Among the provisions included in the newly passed, GOP-only House of Representatives reauthorization of the No Child Left Behind Act is language that would allow states to fulfill federal testing requirements by using computer-based adaptive tests.
Last week, Education Week highlighted the growing support for the tests, which adjust the difficulty of their questions based on whether the test-taker gets prior answers correct. We also highlighted a lingering controversy over the nuance of how adaptive tests should be implemented—specifically, whether the exams should be allowed to ask questions above or below a student's grade level, an approach that some disability rights advocates and testing experts vehemently oppose.
Rep. Tom Petri, R-Wisconsin, a long-time supporter of adaptive tests, issued a release touting the exams' inclusion in the House rewrite.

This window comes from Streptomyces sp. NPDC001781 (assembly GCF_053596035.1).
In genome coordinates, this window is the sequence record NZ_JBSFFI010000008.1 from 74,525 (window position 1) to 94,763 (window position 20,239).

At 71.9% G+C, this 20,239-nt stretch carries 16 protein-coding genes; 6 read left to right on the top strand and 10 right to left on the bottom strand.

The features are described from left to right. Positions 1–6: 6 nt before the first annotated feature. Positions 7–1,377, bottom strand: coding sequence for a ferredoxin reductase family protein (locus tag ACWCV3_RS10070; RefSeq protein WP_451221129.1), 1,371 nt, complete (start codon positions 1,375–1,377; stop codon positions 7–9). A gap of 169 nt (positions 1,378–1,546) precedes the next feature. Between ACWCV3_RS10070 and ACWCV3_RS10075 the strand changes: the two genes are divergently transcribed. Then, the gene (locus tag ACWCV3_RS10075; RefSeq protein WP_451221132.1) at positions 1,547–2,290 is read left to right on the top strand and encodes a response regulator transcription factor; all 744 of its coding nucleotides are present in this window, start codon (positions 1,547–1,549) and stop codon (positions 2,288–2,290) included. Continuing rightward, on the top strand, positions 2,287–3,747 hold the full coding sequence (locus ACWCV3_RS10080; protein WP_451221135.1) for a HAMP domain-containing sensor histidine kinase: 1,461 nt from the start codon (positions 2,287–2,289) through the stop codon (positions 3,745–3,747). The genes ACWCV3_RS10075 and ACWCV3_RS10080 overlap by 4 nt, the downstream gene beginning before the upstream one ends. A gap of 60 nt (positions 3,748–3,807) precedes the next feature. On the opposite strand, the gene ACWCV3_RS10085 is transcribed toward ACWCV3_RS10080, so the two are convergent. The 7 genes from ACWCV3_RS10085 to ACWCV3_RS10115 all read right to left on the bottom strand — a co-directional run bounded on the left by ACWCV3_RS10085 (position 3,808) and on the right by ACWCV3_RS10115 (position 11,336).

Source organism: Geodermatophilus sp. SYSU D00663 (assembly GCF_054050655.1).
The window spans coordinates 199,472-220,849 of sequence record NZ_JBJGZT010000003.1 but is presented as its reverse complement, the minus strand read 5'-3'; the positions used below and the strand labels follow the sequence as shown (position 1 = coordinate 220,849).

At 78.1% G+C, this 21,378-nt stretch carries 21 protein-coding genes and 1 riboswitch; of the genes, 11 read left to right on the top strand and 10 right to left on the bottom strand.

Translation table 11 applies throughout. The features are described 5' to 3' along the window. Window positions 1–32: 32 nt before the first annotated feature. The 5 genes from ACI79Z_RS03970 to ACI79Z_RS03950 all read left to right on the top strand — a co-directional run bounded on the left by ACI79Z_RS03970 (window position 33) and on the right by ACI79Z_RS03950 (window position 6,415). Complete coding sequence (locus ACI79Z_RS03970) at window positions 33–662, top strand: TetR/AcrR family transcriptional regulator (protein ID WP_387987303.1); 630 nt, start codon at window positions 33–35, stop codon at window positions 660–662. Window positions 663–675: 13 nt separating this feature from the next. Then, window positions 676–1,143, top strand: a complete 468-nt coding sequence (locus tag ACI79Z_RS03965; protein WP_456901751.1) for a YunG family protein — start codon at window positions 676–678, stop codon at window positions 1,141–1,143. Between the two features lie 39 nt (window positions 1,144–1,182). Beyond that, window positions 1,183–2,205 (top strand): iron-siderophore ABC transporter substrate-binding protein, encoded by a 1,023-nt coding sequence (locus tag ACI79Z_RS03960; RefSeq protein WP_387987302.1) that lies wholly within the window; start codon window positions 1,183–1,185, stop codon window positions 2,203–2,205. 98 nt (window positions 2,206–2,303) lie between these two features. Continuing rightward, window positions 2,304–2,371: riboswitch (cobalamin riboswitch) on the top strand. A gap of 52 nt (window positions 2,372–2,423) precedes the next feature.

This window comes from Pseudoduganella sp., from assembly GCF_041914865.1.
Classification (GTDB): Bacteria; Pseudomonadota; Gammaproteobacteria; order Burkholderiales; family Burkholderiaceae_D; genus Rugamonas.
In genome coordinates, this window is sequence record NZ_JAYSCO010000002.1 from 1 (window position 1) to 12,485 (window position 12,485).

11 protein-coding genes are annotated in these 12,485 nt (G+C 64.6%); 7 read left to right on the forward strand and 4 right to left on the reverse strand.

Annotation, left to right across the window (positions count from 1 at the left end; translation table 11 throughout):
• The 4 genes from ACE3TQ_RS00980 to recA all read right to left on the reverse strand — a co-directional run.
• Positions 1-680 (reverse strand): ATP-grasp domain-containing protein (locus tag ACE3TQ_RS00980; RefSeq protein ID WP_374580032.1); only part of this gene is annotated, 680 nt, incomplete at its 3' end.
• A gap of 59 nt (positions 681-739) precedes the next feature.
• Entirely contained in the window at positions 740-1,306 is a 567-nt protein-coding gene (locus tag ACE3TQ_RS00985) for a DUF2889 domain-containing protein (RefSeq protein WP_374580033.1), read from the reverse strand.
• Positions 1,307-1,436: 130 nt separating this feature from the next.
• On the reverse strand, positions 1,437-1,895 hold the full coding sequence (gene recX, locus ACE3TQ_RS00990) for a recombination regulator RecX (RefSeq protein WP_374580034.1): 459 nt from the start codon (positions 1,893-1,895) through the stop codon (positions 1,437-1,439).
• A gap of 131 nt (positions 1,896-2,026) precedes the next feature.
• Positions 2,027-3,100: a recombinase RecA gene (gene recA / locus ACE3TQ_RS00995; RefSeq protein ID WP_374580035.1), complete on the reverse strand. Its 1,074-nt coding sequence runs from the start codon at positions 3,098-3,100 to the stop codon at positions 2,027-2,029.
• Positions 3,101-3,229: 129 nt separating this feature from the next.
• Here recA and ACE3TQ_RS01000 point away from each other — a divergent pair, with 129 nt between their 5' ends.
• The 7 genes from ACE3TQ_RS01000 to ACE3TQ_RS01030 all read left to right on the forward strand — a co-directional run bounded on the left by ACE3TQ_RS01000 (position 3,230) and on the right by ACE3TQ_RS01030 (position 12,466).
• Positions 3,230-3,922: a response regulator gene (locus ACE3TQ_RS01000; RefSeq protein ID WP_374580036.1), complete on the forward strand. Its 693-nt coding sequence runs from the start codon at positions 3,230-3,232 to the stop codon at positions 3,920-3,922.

"By including these provisions in the reauthorization of federal education policy, states will be able to better evaluate how their students are performing," said Petri in the release. "Adaptive testing is proven to be a more effective tool for assessing student performance and competence than standard paper-based testing that only shows whether a student is on grade level."
Rep. Petri's office said H.R. 5 specifically gives states the option to use tests that ask off-grade level questions to determine students' actual grade-level performance. All states will still be required to measure if students are performing at grade level or not. That language can be seen in an earlier version of the bill passed by the House's education committee.
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